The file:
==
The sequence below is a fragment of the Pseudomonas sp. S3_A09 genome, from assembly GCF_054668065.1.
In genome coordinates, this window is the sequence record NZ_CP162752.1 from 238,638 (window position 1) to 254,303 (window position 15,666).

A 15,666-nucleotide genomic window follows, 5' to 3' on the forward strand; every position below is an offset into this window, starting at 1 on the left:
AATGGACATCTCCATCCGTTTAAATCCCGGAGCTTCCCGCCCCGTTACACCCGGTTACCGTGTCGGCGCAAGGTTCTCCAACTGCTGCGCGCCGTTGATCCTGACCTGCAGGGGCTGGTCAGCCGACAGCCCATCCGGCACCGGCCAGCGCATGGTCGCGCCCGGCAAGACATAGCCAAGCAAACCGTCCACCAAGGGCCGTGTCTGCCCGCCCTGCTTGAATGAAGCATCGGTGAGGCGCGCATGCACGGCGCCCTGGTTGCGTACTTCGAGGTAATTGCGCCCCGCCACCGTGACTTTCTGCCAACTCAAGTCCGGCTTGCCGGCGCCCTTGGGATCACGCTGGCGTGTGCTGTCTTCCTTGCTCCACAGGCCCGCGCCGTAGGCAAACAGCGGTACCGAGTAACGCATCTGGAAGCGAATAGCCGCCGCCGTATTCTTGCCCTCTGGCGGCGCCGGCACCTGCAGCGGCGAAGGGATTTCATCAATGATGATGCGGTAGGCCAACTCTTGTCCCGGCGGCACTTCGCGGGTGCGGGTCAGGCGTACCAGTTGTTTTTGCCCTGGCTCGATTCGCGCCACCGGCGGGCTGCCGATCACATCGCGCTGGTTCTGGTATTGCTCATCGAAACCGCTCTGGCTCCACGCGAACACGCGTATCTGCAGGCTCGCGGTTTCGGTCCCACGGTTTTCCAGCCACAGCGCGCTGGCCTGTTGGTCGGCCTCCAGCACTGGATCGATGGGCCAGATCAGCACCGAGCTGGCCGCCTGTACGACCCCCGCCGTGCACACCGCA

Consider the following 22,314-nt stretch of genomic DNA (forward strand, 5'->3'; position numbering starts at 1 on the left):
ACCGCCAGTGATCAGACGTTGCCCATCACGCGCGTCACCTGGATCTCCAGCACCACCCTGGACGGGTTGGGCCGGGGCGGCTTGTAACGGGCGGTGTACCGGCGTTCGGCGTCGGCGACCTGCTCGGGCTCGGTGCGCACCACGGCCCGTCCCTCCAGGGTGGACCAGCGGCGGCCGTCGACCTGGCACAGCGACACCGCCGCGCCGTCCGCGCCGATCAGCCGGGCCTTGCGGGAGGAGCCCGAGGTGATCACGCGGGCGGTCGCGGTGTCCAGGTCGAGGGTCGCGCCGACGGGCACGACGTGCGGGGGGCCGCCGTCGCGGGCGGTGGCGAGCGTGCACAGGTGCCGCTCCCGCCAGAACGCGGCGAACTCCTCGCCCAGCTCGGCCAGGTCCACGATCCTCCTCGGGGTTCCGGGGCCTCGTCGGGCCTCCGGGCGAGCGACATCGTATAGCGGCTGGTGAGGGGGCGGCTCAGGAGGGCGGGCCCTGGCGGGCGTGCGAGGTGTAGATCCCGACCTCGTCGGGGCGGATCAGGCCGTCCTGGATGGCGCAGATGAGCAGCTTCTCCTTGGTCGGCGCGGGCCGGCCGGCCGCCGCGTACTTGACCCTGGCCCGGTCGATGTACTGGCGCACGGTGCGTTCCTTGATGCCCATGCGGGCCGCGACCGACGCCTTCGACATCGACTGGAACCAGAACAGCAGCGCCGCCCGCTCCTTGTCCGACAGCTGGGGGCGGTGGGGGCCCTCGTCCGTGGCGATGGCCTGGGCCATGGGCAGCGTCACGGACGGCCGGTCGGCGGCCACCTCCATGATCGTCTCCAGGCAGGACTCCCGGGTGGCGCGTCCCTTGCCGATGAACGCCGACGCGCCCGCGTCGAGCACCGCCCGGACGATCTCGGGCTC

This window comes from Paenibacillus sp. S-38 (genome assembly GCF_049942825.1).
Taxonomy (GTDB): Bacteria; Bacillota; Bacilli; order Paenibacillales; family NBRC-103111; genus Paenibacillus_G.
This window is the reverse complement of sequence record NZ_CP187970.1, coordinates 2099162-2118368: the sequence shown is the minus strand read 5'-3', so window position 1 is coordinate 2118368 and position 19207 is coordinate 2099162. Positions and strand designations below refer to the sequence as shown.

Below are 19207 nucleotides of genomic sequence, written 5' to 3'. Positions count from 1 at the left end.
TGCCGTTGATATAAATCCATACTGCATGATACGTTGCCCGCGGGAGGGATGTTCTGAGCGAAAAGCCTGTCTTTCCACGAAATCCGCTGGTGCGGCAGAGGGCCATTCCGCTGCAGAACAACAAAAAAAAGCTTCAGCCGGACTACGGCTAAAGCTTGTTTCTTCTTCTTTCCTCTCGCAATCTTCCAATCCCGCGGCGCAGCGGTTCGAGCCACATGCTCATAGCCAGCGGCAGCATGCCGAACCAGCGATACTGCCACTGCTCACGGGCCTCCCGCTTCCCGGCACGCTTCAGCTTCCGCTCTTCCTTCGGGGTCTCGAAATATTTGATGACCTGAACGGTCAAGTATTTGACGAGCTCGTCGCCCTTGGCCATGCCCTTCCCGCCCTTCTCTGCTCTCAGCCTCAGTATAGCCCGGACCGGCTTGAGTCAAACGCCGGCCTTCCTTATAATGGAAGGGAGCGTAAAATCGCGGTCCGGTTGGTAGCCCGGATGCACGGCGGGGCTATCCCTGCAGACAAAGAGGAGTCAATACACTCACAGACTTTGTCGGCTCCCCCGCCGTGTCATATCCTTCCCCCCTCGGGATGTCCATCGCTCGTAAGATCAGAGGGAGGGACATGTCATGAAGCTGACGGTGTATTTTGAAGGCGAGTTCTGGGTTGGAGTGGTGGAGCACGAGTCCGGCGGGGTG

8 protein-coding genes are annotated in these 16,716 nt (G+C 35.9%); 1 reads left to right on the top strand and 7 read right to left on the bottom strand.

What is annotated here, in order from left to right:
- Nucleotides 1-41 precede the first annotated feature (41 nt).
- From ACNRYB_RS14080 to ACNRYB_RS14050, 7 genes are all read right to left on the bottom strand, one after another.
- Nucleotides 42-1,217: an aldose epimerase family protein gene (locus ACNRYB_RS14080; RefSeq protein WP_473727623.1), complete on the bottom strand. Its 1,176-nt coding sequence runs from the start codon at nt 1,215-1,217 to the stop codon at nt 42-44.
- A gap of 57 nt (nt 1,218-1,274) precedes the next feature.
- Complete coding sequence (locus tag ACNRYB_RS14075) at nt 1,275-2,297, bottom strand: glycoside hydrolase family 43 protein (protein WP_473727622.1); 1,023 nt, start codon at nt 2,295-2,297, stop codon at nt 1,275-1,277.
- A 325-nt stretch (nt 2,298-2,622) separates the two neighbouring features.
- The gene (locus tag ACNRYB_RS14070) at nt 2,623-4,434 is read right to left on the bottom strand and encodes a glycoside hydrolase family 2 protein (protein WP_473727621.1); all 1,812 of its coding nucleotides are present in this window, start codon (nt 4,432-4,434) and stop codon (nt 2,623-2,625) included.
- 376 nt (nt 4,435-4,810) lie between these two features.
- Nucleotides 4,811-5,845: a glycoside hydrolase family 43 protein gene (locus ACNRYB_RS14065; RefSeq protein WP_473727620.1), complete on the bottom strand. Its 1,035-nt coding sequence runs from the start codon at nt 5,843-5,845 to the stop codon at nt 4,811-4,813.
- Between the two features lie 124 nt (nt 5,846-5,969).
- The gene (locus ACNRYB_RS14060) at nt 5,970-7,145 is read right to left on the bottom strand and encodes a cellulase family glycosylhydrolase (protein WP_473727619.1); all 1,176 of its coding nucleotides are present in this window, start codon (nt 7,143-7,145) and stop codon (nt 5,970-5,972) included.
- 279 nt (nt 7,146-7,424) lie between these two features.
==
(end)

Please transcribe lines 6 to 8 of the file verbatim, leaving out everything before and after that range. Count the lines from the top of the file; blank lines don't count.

ACCGCCAGTGATCAGACGTTGCCCATCACGCGCGTCACCTGGATCTCCAGCACCACCCTGGACGGGTTGGGCCGGGGCGGCTTGTAACGGGCGGTGTACCGGCGTTCGGCGTCGGCGACCTGCTCGGGCTCGGTGCGCACCACGGCCCGTCCCTCCAGGGTGGACCAGCGGCGGCCGTCGACCTGGCACAGCGACACCGCCGCGCCGTCCGCGCCGATCAGCCGGGCCTTGCGGGAGGAGCCCGAGGTGATCACGCGGGCGGTCGCGGTGTCCAGGTCGAGGGTCGCGCCGACGGGCACGACGTGCGGGGGGCCGCCGTCGCGGGCGGTGGCGAGCGTGCACAGGTGCCGCTCCCGCCAGAACGCGGCGAACTCCTCGCCCAGCTCGGCCAGGTCCACGATCCTCCTCGGGGTTCCGGGGCCTCGTCGGGCCTCCGGGCGAGCGACATCGTATAGCGGCTGGTGAGGGGGCGGCTCAGGAGGGCGGGCCCTGGCGGGCGTGCGAGGTGTAGATCCCGACCTCGTCGGGGCGGATCAGGCCGTCCTGGATGGCGCAGATGAGCAGCTTCTCCTTGGTCGGCGCGGGCCGGCCGGCCGCCGCGTACTTGACCCTGGCCCGGTCGATGTACTGGCGCACGGTGCGTTCCTTGATGCCCATGCGGGCCGCGACCGACGCCTTCGACATCGACTGGAACCAGAACAGCAGCGCCGCCCGCTCCTTGTCCGACAGCTGGGGGCGGTGGGGGCCCTCGTCCGTGGCGATGGCCTGGGCCATGGGCAGCGTCACGGACGGCCGGTCGGCGGCCACCTCCATGATCGTCTCCAGGCAGGACTCCCGGGTGGCGCGTCCCTTGCCGATGAACGCCGACGCGCCCGCGTCGAGCACCGCCCGGACGATCTCGGGCTC

This window comes from Paenibacillus sp. S-38 (genome assembly GCF_049942825.1).
Taxonomy (GTDB): Bacteria; Bacillota; Bacilli; order Paenibacillales; family NBRC-103111; genus Paenibacillus_G.